New Google Chrome 85 Update Patches Vulnerabilities

A Google published Chrome 85 update this week patches many high-severity bugs, including those that can be abused by compelling them to install malicious plugins to hack users.

Researcher David Erceg found the extension-related vulnerabilities, identified by Google as “insufficient policy compliance in extensions,” in August. Three bugs of this kind were identified: CVE-2020-15961, a high-severity vulnerability for which he won a $15,000 bug bounty; CVE-2020-15963, also a high-severity vulnerability for which he obtained $5,000; and CVE-2020-15966, which has been rated medium severity and has yet to be decided for the bug bounty.

Erceg told that due to the fact that Google has not listed it in its release notes, he has not called the affected API because the bugs he identified all threaten a similar API made accessible to extensions.

Exploitation of these three vulnerabilities requires inducing the intended user of some special rights to mount a malicious extension.

Two of the problems (high severity issues) cause an extension to download an executable file and execute it. In both instances, there will be no need for user contact after downloading the extension, Erceg explained. “In a real world assault, those problems would cause an extension to run an executable outside of the browser’s sandbox shortly after instal (using the first issue, it could plausibly be achieved within a few seconds).”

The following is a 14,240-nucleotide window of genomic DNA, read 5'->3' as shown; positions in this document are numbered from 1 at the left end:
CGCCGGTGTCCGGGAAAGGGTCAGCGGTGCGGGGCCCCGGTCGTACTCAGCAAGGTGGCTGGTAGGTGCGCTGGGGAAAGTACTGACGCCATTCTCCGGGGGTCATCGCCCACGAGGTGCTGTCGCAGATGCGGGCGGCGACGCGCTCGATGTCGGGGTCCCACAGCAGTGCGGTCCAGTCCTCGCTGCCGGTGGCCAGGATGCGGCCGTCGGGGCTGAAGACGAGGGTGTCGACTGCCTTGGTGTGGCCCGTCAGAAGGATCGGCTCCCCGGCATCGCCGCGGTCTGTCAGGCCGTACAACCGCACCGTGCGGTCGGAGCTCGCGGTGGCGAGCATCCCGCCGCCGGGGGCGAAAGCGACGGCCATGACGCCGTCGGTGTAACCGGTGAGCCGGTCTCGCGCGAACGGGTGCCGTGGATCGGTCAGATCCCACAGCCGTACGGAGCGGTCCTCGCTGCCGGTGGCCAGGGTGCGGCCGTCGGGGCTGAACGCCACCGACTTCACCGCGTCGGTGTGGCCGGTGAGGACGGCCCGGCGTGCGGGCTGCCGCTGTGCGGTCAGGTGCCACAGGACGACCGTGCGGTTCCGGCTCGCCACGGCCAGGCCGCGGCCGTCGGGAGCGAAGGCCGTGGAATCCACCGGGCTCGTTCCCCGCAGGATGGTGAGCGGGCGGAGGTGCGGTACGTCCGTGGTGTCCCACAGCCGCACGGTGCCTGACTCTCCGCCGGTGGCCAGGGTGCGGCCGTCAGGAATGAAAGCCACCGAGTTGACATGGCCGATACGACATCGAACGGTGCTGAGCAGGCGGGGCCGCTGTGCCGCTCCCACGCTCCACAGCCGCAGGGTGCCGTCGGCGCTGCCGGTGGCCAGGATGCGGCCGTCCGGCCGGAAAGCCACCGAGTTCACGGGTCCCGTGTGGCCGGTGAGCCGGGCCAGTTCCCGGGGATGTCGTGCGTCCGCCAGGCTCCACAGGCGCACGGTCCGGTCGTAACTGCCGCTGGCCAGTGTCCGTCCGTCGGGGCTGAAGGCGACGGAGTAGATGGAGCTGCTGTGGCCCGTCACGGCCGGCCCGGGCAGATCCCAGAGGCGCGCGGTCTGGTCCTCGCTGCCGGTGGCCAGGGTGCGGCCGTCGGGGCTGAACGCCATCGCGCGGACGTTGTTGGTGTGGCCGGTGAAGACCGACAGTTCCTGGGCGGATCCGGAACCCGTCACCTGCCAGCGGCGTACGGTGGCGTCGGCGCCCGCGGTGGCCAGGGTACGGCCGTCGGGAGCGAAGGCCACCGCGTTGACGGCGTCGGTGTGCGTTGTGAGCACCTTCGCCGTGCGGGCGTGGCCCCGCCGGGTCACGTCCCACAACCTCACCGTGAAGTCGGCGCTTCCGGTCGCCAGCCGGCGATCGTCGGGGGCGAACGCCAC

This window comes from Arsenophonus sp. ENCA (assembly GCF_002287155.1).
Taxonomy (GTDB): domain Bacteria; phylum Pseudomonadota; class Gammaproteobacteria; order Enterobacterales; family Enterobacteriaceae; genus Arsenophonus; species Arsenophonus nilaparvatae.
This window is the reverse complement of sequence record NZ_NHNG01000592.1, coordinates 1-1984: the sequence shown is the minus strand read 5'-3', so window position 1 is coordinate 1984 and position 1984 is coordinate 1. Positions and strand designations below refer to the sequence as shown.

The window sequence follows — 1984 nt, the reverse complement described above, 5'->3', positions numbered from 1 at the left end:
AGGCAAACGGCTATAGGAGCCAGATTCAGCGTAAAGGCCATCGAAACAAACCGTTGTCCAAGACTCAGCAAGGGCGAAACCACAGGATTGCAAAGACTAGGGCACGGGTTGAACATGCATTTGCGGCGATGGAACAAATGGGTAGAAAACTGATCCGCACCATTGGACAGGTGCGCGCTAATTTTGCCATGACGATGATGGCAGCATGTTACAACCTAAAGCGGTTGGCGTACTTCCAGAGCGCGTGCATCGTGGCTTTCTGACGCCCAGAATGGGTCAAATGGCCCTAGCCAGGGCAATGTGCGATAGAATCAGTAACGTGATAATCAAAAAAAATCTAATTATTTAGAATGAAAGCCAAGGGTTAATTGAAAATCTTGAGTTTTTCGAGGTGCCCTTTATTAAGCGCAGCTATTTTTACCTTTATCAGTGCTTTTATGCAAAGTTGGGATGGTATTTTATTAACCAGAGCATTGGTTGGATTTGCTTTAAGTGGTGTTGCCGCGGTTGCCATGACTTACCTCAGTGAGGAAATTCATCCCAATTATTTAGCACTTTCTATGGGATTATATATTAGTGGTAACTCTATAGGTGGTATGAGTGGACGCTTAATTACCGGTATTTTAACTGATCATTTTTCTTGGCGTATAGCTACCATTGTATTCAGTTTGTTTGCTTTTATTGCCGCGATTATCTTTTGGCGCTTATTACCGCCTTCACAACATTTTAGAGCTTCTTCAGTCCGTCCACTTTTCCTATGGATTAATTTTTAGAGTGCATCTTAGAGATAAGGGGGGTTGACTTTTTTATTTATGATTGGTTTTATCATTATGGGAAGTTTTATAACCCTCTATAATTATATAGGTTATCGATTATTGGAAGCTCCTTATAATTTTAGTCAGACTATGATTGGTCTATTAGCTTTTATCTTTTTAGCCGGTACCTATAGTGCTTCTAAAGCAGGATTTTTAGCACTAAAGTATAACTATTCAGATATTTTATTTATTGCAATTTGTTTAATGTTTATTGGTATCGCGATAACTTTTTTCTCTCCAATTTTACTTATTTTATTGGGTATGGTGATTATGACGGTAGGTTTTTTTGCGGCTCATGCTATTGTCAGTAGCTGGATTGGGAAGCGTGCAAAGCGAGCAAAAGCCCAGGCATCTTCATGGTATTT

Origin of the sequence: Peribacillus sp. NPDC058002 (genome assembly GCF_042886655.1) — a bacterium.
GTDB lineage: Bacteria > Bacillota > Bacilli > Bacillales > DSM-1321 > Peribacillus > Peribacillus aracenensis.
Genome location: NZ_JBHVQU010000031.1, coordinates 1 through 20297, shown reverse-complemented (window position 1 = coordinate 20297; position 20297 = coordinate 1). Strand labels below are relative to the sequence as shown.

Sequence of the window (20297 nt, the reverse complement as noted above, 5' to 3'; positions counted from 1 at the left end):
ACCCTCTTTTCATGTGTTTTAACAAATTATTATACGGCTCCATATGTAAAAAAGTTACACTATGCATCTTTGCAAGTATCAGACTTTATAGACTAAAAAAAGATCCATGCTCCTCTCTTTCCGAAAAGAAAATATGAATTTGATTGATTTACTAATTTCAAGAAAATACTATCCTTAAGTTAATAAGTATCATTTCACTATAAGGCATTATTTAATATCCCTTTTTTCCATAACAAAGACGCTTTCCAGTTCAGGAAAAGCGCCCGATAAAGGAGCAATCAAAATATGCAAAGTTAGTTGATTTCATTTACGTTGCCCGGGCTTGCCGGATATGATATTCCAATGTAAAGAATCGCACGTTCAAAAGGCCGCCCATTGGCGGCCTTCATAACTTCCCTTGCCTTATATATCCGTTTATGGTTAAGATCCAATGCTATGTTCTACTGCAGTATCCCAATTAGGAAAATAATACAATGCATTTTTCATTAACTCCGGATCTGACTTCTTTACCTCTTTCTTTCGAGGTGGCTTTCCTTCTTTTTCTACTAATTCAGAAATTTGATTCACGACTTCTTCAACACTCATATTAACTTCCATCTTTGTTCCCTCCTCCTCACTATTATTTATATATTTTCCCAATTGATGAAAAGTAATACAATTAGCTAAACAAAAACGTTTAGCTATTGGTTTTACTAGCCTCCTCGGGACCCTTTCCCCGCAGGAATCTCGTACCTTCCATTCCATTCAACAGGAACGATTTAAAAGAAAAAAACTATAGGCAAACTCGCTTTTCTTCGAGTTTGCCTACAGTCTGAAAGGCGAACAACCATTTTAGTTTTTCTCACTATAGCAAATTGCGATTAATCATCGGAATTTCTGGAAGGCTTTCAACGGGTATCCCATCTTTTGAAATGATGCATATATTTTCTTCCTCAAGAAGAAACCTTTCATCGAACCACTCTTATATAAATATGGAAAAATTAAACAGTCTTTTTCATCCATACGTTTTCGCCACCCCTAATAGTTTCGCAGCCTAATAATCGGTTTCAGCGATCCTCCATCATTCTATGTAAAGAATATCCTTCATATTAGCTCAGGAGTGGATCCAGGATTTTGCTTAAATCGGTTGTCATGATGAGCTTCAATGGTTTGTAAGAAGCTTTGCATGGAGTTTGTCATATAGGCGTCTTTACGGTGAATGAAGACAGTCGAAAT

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He noted that it is only feasible to exploit the second high-severity vulnerability (CVE-2020-15963) to run an executable outside the sandbox if certain requirements are met. The attacker may also execute such actions, such as accessing restricted pages or reading local data, if certain requirements are not met. Alternatively, in order to execute code outside the sandbox, an attacker might chain this fault with another flaw.

The medium-severity query, the researcher says, can be abused by a malicious extension to read local file material that an extension is not usually permitted to do without express permission from the user.

The Chrome 85 update that fixes these vulnerabilities also solves an out-of-bounds read storage problem for which an anonymous hacker received $15,000, and an ineffective policy compliance problem for which 360 Alpha Lab won $10,000 from researchers Leecraso and Guang Gong.

Earlier this month, Leecraso and Guang Gong won a $20,000 bug bounty from Google for discovering a flaw of high severity that can be abused to escape from the Chrome sandbox.

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